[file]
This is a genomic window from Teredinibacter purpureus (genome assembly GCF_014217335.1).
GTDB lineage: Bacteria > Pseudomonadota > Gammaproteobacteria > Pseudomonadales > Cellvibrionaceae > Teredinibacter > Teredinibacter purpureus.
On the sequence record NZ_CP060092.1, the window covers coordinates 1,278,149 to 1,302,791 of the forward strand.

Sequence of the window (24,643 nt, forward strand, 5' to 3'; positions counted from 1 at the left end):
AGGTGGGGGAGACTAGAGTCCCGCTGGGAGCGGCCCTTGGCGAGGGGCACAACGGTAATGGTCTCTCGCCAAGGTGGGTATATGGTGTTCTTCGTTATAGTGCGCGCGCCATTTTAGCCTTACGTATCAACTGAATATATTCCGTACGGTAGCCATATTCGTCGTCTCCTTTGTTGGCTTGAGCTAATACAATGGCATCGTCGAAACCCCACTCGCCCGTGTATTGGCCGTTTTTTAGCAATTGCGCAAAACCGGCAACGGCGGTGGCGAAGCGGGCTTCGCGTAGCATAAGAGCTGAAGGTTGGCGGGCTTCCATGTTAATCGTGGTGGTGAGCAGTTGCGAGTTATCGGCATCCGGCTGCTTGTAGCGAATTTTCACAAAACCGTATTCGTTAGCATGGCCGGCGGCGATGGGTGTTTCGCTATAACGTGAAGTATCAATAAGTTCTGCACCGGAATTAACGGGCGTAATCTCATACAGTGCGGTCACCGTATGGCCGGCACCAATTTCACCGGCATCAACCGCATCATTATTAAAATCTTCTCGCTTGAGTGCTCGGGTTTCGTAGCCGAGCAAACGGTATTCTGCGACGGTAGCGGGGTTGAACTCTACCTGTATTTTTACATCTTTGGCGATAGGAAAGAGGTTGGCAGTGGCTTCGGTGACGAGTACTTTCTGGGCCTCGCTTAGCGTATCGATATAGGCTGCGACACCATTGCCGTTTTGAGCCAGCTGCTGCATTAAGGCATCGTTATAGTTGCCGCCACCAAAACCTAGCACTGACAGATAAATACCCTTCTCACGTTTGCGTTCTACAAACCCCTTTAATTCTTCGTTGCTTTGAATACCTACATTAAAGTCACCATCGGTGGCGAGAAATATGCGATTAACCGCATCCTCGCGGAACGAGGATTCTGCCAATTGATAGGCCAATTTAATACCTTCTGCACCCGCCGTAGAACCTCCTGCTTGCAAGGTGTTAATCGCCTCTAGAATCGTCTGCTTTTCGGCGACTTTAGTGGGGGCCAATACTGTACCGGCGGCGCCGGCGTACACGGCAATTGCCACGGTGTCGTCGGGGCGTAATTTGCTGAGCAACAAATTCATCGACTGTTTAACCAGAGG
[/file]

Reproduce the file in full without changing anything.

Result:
This is a genomic window from Teredinibacter purpureus (genome assembly GCF_014217335.1).
GTDB lineage: Bacteria > Pseudomonadota > Gammaproteobacteria > Pseudomonadales > Cellvibrionaceae > Teredinibacter > Teredinibacter purpureus.
On the sequence record NZ_CP060092.1, the window covers coordinates 1,278,149 to 1,302,791 of the forward strand.

Sequence of the window (24,643 nt, forward strand, 5' to 3'; positions counted from 1 at the left end):
AGGTGGGGGAGACTAGAGTCCCGCTGGGAGCGGCCCTTGGCGAGGGGCACAACGGTAATGGTCTCTCGCCAAGGTGGGTATATGGTGTTCTTCGTTATAGTGCGCGCGCCATTTTAGCCTTACGTATCAACTGAATATATTCCGTACGGTAGCCATATTCGTCGTCTCCTTTGTTGGCTTGAGCTAATACAATGGCATCGTCGAAACCCCACTCGCCCGTGTATTGGCCGTTTTTTAGCAATTGCGCAAAACCGGCAACGGCGGTGGCGAAGCGGGCTTCGCGTAGCATAAGAGCTGAAGGTTGGCGGGCTTCCATGTTAATCGTGGTGGTGAGCAGTTGCGAGTTATCGGCATCCGGCTGCTTGTAGCGAATTTTCACAAAACCGTATTCGTTAGCATGGCCGGCGGCGATGGGTGTTTCGCTATAACGTGAAGTATCAATAAGTTCTGCACCGGAATTAACGGGCGTAATCTCATACAGTGCGGTCACCGTATGGCCGGCACCAATTTCACCGGCATCAACCGCATCATTATTAAAATCTTCTCGCTTGAGTGCTCGGGTTTCGTAGCCGAGCAAACGGTATTCTGCGACGGTAGCGGGGTTGAACTCTACCTGTATTTTTACATCTTTGGCGATAGGAAAGAGGTTGGCAGTGGCTTCGGTGACGAGTACTTTCTGGGCCTCGCTTAGCGTATCGATATAGGCTGCGACACCATTGCCGTTTTGAGCCAGCTGCTGCATTAAGGCATCGTTATAGTTGCCGCCACCAAAACCTAGCACTGACAGATAAATACCCTTCTCACGTTTGCGTTCTACAAACCCCTTTAATTCTTCGTTGCTTTGAATACCTACATTAAAGTCACCATCGGTGGCGAGAAATATGCGATTAACCGCATCCTCGCGGAACGAGGATTCTGCCAATTGATAGGCCAATTTAATACCTTCTGCACCCGCCGTAGAACCTCCTGCTTGCAAGGTGTTAATCGCCTCTAGAATCGTCTGCTTTTCGGCGACTTTAGTGGGGGCCAATACTGTACCGGCGGCGCCGGCGTACACGGCAATTGCCACGGTGTCGTCGGGGCGTAATTTGCTGAGCAACAAATTCATCGACTGTTTAACCAGAGG